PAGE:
Dismissed IDB president: who is Mauricio Claver-Carone

The IDB (Inter-American Development Bank) yesterday (26) fired its president, Mauricio Claver-Carone, after an investigation concluded that he had an intimate relationship with an employee, disregarding the institution’s rules.

He had previously denied the allegations, criticizing the investigation for not “meeting international standards of integrity”.

According to the Financial Times, the independent consultancy by the law firm Davis Polk concluded that Claver-Carone had a relationship with the woman previously and that he had violated the bank’s policies by taking actions to benefit her in the organization.

Among the clues collected by the consultancy, are “excessive” costs of hotel nights on official trips with the employee, and retaliation to members of the IDB who reported the relationship between the two.

The bank’s executive vice president, Reina Irene Mejia of Honduras, has assumed the presidency temporarily until a successor is chosen.

Trump’s name for Latino development bank. American lawyer of Cuban descent, Claver-Carone reached the post of head of the main source of financing for the development of Latin America and the Caribbean, breaking with the tradition of Latinos occupying the position.

The IDB, created in 1959 by the OAS (Organization of American States), had four presidents before Claver-Carone: Chilean Felipe Herrera (1960-1970), Mexican Antonio Ortiz girl (1970-1988), Uruguayan Enrique churches (1988-2005), and Luis Alberto Moreno (2005-2020), from Colombia.

Before being appointed, Mauricio Claver-Carone He was a White House national security adviser to former US President Donald Trump. He was known for his strong opposition to Havana and Venezuela.

His election, in September 2020, received 67% of shareholder votes and the support of 23 of the 28 countries in the region. At the time, it was seen as a victory for Trump, but it generated criticism: Argentina, Chile, Mexico, Peru and trinidad and Tobago abstained from voting.

Position in relation to China. One of the misgivings about Claver-Carone was how he would view China in the IDB, especially since Trump had strong anti-Beijing rhetoric. For Latin America, Claver-Carone’s plans included “Pan-Americanism”, according to an interview given to AFP after he took office.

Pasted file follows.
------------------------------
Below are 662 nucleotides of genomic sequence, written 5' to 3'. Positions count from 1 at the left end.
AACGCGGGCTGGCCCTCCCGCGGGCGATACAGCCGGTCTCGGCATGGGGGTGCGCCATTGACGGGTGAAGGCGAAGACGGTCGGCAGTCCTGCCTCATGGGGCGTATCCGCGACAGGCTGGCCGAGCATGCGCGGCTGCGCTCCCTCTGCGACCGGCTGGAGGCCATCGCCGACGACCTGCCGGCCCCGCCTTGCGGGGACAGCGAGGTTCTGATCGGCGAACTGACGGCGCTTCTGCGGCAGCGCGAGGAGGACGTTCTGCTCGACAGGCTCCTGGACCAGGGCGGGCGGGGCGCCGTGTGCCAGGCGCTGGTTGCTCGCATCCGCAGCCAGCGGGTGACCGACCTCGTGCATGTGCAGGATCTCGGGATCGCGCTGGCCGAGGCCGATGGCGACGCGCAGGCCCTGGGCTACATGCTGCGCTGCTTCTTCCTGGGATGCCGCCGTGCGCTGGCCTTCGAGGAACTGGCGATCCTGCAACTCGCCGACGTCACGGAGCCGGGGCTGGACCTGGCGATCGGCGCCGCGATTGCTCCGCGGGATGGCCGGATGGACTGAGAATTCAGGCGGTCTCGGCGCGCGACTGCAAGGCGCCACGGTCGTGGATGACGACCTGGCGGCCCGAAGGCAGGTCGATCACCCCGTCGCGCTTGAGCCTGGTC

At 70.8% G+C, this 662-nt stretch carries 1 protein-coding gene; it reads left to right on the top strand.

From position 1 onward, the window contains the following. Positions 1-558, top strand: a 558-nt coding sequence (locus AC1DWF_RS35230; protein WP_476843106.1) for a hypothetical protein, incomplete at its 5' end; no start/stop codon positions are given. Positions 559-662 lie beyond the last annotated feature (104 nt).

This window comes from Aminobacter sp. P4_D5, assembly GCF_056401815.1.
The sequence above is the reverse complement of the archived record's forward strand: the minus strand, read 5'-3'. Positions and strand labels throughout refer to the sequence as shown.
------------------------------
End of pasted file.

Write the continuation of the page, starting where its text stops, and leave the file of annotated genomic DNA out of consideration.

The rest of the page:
“China plays an important role in international trade, but it is a country far from the Americas and totally controlled by a state. Therefore, what we seek is to fulfill the dream of Pan-Americanism, which has existed since before China was an economic power. China will never supplant the relationship between the countries of the Americas, but it will fill the existing gaps. And this is valid competitively! We cannot be angry with China for that, but with ourselves for having left the vacuum”, he argued.

Tension with Argentina. The economic situation in Argentina was one of the most tense issues in Claver-Carone’s administration vis-à-vis the IDB.

The country accused the bank of having frozen US$ 600 million since Alberto Fernández, Argentine president, questioned the management of the IDB during the Summit of the Americas in June.

The Bank, in turn, stated that it could not approve new funds if the country did not meet its commitments to improve its macroeconomic conditions.

In a letter to the editor published by the Wall Street Journal, Mauricio Claver-Carone stated that the bank had a “duty to help members like Argentina”, but would also be “looking forward to Argentina fulfilling its commitments to the IMF (International Monetary Fund)”. to improve macroeconomic conditions”.

Argentina, which faces a scenario of high inflation and currency at historic lows against the dollar, already has a US$ 44 billion agreement with the IMF.

*With information from AFP and Reuters

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